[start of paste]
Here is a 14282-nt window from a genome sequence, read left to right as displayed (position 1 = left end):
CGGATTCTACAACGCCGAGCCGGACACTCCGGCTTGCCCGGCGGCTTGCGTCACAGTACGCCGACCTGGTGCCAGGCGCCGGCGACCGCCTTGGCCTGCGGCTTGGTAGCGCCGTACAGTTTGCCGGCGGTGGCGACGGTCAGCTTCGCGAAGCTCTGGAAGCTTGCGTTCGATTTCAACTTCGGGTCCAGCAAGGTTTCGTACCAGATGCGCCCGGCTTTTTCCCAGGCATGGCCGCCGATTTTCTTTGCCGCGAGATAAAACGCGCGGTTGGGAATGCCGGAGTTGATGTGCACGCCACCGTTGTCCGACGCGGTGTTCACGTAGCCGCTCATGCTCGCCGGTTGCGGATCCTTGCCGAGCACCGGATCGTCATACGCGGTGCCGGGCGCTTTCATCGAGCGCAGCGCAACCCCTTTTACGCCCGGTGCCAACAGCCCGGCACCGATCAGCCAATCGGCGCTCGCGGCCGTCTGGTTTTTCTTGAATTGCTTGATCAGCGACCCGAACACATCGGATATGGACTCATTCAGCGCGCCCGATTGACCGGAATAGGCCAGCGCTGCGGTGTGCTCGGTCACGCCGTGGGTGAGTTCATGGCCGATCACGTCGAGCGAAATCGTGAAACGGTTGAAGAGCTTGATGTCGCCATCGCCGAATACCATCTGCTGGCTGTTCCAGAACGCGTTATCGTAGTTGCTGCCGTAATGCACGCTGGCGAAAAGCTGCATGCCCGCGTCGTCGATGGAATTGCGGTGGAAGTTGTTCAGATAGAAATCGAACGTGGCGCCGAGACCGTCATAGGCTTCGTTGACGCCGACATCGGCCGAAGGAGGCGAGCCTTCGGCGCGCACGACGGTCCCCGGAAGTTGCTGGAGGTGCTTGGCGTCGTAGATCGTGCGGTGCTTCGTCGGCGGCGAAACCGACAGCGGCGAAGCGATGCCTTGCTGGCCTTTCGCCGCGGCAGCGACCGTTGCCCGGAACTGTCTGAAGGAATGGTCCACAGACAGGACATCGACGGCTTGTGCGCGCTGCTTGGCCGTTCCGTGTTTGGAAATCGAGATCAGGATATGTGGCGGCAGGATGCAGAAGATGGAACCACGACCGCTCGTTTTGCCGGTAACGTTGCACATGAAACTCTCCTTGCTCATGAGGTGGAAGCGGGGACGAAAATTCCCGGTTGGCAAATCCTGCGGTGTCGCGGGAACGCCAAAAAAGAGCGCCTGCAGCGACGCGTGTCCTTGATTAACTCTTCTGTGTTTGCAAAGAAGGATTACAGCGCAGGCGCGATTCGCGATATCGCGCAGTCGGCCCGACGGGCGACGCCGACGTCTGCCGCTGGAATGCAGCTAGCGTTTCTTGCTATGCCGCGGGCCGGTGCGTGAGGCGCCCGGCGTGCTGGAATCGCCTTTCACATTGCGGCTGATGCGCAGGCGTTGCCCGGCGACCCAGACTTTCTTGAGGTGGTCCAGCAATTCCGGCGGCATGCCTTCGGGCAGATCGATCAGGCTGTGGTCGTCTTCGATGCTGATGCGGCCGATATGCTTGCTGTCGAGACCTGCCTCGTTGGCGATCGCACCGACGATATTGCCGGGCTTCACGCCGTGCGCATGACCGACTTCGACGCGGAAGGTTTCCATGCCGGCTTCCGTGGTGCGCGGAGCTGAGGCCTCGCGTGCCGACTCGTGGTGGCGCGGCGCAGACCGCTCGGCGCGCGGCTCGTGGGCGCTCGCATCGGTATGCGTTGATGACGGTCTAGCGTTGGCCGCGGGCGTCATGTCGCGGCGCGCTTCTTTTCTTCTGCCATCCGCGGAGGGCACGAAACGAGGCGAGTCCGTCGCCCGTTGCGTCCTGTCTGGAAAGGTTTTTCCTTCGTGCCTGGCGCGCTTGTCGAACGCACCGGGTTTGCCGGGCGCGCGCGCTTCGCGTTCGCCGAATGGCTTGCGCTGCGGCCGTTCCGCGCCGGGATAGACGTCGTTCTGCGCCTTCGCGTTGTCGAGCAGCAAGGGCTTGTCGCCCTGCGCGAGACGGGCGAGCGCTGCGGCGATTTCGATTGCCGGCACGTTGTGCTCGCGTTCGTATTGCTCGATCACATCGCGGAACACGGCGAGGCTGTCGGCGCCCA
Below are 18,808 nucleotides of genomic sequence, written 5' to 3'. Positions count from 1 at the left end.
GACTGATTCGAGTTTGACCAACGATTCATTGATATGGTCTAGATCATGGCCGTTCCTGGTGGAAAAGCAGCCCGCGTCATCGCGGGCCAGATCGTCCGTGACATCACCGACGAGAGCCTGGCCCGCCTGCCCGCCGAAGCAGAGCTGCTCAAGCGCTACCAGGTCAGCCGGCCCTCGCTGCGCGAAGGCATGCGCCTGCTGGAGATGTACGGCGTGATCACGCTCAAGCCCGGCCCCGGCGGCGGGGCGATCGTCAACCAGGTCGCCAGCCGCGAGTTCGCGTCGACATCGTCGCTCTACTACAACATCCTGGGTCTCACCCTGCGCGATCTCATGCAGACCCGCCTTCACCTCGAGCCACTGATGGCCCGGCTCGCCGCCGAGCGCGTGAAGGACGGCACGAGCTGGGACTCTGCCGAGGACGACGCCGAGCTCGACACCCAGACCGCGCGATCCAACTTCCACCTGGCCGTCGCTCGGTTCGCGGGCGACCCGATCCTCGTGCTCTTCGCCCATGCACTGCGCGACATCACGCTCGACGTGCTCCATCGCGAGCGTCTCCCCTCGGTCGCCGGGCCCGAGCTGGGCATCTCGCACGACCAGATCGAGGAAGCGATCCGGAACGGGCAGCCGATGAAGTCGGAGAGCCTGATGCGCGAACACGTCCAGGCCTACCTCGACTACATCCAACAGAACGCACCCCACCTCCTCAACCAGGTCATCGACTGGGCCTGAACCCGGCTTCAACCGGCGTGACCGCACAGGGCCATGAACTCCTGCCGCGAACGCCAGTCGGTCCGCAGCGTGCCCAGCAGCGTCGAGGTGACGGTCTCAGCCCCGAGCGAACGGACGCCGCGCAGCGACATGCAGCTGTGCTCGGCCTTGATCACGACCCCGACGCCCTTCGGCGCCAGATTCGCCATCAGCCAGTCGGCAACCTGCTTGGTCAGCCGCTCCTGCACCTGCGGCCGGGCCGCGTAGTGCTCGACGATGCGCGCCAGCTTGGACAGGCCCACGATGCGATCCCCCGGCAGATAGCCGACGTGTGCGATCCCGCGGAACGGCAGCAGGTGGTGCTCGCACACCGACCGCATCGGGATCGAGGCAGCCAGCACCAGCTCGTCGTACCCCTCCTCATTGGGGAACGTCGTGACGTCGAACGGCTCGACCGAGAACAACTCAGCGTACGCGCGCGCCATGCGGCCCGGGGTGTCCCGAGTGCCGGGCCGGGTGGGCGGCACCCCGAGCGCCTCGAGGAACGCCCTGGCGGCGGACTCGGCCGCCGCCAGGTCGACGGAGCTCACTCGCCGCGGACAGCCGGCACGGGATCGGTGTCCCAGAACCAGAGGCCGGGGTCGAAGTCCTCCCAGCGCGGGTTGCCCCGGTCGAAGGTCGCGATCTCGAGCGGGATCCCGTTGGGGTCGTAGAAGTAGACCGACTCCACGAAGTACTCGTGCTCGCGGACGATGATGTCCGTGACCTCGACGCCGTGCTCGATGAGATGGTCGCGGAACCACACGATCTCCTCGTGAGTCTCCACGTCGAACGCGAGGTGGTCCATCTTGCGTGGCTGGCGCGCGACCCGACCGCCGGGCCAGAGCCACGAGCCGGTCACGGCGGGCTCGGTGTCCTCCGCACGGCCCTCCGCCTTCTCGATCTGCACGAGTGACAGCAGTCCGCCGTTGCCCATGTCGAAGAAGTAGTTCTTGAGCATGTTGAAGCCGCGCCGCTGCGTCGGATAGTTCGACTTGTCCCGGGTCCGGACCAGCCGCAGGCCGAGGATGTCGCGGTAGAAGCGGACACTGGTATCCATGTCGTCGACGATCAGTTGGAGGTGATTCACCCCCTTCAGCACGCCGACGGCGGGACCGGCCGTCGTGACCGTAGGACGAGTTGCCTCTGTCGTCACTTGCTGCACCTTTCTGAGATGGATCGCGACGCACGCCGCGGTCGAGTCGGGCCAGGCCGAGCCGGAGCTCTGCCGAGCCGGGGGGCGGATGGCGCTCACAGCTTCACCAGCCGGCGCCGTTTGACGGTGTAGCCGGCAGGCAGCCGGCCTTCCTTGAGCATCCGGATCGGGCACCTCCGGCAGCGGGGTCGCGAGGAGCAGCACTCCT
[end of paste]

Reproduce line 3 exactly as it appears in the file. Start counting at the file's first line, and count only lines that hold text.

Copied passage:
Below are 18,808 nucleotides of genomic sequence, written 5' to 3'. Positions count from 1 at the left end.